The great Ad Hominem: why can't vaccine lobbyists address deficiencies in vaccine science instead of attacking critics
Even at times of national emergency the reasons for going to war are debated, but here there is no national emergency - or the only one cited is the existence of vaccine critics, collectively labelled "anti-vaxxers", who are clearly very bad people. It may very well be because of the sheer intolerance and totalitarianism of the vaccine lobby that popular movements against them are emerging in places like California and Italy (where thousands are taking to the street now week after week).
Previously the British Medical Association has taken the sensible view that to make vaccination compulsory would alienate trust, and while people like myself might dispute the real grounds for trust existed the strategy seemed to work - obviously it ceases to work at all once compulsion comes into play. Equally if the safety of products is removed from public discussion and scrutiny, as has now been the case for ordinary purposes for many years, the claims for safety will only become empty: no more than a successful exercise in social control.
What we see in this correspondence and one or two others recently [1,2,3] are people, admittedly including conspicuously myself, engaging in rational debate, about the failure of evidence. The problems arise from (a) ruthlessly disregarding reports of adverse events and harms, (b) ignoring and burying troubling data, and (c) over-confidence and insufficient distance from government towards an industry which has historically put profits above people.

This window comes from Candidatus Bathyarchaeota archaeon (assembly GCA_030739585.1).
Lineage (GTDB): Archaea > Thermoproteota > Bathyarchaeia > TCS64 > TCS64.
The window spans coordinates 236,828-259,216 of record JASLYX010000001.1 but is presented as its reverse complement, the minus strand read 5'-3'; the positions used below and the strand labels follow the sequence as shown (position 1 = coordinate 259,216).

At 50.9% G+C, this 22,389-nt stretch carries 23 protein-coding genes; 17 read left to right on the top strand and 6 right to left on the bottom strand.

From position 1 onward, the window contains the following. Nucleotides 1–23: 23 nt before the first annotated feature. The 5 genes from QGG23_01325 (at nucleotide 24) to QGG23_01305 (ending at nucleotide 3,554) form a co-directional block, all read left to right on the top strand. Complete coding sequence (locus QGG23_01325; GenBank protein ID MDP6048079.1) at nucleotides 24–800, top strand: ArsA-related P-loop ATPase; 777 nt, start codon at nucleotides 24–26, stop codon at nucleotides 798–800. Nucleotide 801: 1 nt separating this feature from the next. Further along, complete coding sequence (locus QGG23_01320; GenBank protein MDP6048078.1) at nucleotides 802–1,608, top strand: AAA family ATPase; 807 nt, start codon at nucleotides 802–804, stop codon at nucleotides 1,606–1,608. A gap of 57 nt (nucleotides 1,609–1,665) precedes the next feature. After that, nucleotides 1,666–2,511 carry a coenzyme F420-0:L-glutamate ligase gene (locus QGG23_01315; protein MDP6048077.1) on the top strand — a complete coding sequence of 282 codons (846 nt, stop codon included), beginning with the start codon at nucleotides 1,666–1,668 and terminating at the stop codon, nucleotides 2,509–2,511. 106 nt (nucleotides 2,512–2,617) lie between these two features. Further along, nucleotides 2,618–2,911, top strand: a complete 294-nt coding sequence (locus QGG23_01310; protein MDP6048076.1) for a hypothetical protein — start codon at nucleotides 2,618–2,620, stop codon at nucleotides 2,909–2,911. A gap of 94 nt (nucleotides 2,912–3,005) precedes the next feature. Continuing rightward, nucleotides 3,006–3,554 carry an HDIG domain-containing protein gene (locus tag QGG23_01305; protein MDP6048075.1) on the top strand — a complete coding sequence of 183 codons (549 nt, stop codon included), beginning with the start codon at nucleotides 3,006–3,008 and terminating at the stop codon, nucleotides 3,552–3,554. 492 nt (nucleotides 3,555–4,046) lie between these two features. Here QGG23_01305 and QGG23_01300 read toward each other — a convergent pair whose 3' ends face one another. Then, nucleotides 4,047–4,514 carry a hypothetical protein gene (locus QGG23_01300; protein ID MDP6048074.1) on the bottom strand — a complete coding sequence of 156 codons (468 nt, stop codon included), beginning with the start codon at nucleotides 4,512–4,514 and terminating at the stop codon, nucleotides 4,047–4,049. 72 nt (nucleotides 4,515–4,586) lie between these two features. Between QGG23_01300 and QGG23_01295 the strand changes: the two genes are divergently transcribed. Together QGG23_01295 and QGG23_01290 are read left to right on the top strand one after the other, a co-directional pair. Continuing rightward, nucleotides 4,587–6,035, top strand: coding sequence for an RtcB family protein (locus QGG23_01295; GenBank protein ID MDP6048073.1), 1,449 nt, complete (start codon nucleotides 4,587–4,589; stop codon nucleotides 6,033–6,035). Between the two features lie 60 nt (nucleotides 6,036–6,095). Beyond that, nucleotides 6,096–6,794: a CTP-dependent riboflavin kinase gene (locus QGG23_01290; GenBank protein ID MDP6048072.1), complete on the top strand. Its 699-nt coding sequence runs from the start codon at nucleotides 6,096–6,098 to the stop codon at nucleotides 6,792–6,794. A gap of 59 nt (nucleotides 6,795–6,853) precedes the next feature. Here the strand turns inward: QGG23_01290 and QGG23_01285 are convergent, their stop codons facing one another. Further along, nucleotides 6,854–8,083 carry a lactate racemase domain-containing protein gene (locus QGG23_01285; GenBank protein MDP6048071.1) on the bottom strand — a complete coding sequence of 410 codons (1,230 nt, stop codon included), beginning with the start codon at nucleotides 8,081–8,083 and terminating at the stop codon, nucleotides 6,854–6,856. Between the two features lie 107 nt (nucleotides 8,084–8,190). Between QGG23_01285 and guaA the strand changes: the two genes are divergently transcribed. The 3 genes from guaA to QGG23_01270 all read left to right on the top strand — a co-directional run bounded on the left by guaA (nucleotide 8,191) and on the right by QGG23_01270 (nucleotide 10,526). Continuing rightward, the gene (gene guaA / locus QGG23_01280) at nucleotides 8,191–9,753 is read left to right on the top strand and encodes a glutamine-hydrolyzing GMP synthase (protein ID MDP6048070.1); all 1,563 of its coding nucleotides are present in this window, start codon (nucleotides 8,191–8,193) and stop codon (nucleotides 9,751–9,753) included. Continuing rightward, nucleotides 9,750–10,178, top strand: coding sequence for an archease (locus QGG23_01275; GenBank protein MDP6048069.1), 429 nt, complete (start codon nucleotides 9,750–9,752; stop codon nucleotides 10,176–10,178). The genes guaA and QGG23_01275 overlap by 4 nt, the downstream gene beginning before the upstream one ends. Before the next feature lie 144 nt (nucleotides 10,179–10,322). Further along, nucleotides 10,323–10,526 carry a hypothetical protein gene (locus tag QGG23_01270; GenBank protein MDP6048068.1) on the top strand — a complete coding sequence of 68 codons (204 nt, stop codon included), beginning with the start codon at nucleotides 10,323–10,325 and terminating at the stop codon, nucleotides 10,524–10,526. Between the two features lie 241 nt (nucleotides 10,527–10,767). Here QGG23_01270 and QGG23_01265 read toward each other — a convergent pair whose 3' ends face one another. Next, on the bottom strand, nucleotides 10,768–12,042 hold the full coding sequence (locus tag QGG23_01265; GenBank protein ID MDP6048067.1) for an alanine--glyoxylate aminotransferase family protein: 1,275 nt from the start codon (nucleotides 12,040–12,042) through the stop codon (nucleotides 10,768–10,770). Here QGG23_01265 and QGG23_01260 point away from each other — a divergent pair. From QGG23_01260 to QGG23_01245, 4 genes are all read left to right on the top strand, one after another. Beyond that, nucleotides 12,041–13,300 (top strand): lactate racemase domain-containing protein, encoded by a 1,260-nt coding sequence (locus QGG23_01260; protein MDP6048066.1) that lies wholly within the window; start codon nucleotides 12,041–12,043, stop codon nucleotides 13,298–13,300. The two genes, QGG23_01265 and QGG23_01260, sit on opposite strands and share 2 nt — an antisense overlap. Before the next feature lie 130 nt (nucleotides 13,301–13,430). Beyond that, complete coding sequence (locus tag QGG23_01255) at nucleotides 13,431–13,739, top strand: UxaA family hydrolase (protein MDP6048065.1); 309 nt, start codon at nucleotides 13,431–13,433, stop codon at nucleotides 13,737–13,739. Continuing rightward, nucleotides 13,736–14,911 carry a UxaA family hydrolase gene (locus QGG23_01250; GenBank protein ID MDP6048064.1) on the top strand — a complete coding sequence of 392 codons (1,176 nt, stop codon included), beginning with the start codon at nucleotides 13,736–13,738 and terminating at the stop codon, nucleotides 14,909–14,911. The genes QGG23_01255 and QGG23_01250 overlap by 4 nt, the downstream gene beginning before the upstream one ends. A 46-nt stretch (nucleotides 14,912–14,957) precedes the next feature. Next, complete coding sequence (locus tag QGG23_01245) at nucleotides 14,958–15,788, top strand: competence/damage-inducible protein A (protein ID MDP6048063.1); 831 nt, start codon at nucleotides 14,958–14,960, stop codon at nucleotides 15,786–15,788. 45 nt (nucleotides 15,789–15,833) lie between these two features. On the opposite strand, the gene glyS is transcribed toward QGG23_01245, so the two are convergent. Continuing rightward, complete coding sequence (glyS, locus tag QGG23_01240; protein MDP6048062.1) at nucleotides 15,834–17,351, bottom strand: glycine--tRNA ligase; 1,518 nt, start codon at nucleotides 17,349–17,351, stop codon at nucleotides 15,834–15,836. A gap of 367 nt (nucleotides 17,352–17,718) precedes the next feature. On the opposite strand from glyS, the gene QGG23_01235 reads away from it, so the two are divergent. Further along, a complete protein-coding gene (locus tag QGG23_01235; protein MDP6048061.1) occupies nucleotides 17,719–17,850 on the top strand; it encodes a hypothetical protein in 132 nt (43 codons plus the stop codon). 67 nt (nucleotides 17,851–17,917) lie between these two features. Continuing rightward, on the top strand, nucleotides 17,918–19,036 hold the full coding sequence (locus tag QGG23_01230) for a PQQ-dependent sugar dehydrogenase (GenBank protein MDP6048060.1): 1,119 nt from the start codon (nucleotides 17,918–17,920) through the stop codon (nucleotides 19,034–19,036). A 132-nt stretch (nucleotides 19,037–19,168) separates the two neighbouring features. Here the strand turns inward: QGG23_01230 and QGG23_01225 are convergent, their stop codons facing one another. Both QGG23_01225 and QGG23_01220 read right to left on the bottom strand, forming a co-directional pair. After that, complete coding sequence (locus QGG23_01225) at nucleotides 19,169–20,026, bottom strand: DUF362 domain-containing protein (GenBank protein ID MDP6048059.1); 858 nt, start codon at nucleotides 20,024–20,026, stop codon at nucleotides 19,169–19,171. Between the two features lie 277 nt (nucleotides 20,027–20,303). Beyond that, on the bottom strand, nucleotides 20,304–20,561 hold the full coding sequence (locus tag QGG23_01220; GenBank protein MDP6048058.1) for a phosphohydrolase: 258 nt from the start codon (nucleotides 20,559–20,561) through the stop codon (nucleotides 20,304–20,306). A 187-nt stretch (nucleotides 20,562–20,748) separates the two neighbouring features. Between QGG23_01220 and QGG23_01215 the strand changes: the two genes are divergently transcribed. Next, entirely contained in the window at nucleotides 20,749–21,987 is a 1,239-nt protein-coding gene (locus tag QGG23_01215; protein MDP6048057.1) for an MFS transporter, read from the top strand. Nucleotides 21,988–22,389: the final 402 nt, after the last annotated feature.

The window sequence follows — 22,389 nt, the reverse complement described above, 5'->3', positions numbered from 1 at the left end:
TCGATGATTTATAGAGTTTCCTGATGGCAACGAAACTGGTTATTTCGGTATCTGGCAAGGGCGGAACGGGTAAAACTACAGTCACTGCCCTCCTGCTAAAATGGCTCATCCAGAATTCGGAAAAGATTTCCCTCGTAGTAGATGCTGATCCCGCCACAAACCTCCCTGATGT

Present moves are designed to obliterate criticism rather than answer it. Thus it is not enough for Farah Jameel to declare her faith in public health orthodoxy - and assert the right of those who do not doubt over those who do - she needs to address the gaping gaps in vaccine science that these correspondences highlight. Otherwise, I fear she is living in a land of make-believe.
 Rapid Responses for Moberly, 'UK doctors re-examine case for mandatory vaccination', http://www.bmj.com/content/358/bmj.j3414/rapid-responses
 Rapid Responses for Doshi, 'US government website for collecting adverse events after vaccination is inaccessible to most users', http://www.bmj.com/content/357/bmj.j2449/rapid-responses
 Rapid Responses for Arie,'Compulsory vaccination and growing measles threat', http://www.bmj.com/content/358/bmj.j3429/rapid-responses
Competing interests: No competing interests